My parents have their hobbies, things they do for fun, and they keep doing them well into their 70’s. My Dad is actually still out there playing basketball (when his body allows him.) My mother plays bridge a couple of times a week. These are things they have both done for a long time, have been practicing, working on their own, training (in their own way) all so they can be better at their hobbies. Not because either will be a top player. But because they enjoy the game when they play better.
On the topic of basketball, I remember back in the 80’s, during the heyday of the LA Lakers Showtime era, that people derided their coach. Said that he didn’t really coach, all he did was roll the ball out there and let the players play. People saying things like just do not have a valid view of how much hard work it takes to be at the top of their profession or game. This clip says it all:
Anyway, what does this have to do with role playing games? It is easy to think that the people who are running or playing the game are not doing anything. How much work is it to crack jokes and roll dice all night?
Well if you have gotten this far you probably realize that I take my hobby seriously. I put a lot of thought, mental work, and even some physical effort into it. As the GM, I probably devote anywhere from 1 day to a week to planning and putting together the adventures for my game. As a player, I still put in a good amount of time to thinking about my character, his choices, what he will do next, how he will respond to the next encounter. I know some great GM’s who seemingly do not put any effort into their game, but that isn’t really the case, there is work being done there, they just make it look easy.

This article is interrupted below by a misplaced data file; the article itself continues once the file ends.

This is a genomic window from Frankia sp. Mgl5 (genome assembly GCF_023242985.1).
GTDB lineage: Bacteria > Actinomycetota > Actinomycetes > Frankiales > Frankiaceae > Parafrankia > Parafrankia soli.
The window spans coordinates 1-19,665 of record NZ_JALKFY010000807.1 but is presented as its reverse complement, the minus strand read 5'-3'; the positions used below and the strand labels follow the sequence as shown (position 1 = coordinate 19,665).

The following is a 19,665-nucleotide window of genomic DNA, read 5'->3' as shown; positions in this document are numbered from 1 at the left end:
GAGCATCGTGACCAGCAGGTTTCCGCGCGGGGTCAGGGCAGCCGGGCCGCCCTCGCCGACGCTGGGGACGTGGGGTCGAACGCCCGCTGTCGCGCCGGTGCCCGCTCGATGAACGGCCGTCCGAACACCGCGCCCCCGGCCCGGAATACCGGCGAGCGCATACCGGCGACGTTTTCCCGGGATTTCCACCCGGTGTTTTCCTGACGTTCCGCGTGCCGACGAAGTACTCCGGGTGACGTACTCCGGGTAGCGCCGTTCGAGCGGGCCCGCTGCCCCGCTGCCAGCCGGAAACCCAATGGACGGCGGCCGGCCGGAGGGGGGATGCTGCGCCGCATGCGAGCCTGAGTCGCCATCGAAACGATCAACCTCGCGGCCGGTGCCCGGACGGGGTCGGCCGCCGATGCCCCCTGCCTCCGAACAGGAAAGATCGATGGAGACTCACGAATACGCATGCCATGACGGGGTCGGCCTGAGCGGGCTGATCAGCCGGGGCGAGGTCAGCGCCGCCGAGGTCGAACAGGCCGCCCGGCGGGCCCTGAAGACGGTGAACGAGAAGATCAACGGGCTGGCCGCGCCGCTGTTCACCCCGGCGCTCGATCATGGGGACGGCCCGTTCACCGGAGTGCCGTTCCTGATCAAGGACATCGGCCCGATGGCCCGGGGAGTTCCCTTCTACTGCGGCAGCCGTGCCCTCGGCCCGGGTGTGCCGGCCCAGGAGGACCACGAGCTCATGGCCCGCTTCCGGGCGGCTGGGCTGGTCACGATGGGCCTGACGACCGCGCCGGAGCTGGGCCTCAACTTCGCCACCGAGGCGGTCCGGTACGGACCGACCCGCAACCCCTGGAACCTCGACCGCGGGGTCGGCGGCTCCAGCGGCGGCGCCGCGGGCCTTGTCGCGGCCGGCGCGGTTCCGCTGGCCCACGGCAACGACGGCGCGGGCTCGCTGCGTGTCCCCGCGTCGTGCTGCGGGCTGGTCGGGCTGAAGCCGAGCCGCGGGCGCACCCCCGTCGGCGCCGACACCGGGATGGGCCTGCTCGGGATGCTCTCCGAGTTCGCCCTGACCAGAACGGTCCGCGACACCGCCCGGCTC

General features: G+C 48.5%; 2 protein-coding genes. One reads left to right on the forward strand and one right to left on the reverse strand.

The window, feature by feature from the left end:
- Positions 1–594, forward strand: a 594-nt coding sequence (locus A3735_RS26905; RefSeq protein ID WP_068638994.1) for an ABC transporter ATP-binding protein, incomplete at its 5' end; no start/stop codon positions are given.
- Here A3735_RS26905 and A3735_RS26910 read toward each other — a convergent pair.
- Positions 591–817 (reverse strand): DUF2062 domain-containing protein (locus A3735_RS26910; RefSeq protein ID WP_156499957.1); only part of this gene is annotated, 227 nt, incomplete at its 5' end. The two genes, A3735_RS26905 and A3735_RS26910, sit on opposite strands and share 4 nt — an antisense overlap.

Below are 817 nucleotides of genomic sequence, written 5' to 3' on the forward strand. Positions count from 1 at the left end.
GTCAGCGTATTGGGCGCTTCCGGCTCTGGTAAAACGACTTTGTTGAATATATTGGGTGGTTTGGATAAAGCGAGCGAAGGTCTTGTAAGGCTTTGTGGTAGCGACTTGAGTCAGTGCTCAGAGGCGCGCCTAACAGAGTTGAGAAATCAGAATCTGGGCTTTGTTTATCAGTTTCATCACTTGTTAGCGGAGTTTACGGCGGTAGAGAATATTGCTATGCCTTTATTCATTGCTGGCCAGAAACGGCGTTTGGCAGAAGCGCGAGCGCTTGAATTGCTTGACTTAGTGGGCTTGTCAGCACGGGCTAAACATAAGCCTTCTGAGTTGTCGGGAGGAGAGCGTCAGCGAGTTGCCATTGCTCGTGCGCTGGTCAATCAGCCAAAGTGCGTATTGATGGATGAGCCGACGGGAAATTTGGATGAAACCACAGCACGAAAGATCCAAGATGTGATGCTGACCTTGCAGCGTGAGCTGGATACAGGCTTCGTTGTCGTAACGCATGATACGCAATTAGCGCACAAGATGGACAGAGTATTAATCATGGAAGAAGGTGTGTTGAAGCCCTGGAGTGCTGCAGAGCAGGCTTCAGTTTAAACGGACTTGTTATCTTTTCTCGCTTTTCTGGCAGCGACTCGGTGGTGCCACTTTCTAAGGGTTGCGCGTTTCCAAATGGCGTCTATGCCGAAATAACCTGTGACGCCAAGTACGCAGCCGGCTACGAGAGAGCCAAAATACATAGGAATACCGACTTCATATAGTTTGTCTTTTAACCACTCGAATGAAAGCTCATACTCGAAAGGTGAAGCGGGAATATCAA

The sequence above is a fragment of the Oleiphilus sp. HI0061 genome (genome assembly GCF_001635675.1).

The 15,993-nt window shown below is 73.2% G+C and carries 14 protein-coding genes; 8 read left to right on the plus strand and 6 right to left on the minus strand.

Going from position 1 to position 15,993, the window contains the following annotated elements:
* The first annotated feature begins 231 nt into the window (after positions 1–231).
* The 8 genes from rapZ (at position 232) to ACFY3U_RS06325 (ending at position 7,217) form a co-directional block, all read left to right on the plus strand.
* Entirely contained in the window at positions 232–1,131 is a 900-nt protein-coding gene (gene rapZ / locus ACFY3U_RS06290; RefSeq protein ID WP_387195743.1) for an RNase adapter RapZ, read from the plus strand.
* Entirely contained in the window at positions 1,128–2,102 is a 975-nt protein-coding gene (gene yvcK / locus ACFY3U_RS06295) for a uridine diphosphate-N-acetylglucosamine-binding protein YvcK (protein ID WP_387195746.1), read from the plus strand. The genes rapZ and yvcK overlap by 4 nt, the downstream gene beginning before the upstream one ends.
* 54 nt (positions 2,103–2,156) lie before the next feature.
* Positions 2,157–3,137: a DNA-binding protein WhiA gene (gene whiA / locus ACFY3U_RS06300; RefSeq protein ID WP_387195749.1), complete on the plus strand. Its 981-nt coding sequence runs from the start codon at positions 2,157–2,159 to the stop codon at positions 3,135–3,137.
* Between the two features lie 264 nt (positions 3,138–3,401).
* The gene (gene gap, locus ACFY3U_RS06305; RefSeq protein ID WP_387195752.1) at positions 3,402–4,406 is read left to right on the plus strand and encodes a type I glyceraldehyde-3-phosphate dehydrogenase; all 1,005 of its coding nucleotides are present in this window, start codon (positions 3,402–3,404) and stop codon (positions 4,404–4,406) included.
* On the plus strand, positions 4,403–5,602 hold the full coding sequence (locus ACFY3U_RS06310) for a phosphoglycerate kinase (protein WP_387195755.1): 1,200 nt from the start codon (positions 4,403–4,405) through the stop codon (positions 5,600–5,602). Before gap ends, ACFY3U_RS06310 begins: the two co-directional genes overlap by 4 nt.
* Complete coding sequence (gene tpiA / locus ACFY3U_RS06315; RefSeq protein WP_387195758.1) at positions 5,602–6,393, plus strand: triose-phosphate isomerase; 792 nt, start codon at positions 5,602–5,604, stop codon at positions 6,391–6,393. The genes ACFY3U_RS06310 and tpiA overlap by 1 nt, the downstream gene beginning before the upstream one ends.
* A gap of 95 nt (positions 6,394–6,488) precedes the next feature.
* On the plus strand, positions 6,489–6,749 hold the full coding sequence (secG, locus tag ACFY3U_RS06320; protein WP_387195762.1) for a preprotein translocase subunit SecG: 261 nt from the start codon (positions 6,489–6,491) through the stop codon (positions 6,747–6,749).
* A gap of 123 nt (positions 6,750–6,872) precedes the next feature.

How does this make someone a better player? Am I saying that everyone should work as hard as I do? No, that is not it (although it would not hurt.)
What all this leads to is one of the biggest skills of being a good player: pay attention! Part of this, a very large part, is simply a matter of respect. The GM, and possibly other players at the table, have put in a lot of effort to learn, run, and play in this game. You wouldn’t talk over a play, or ignore a band when you go to a concert because you respect the effort that it took for that performance. Well, show your GM and your fellow players the same amount of respect.
Also paying attention as you play greatly increases your chances of doing something constructive during the game. If you know that the rogue has been angling himself very stealthily for a sneak attack on the BBEG, then you do not ruin that attack by casting a spell that lights up the hiding space where the rogue is hiding. If you pay attention to the GM narrative maybe you catch that crucial clue that the NPC mentions in passing, that other people miss.
Paying attention to the game, to what the GM and other players are doing will make you a better player. It helps you better appreciate the work they put into the game. It shows respect for everyone at the table. And it gives you a better chance to do something that will go down into the annals of your party.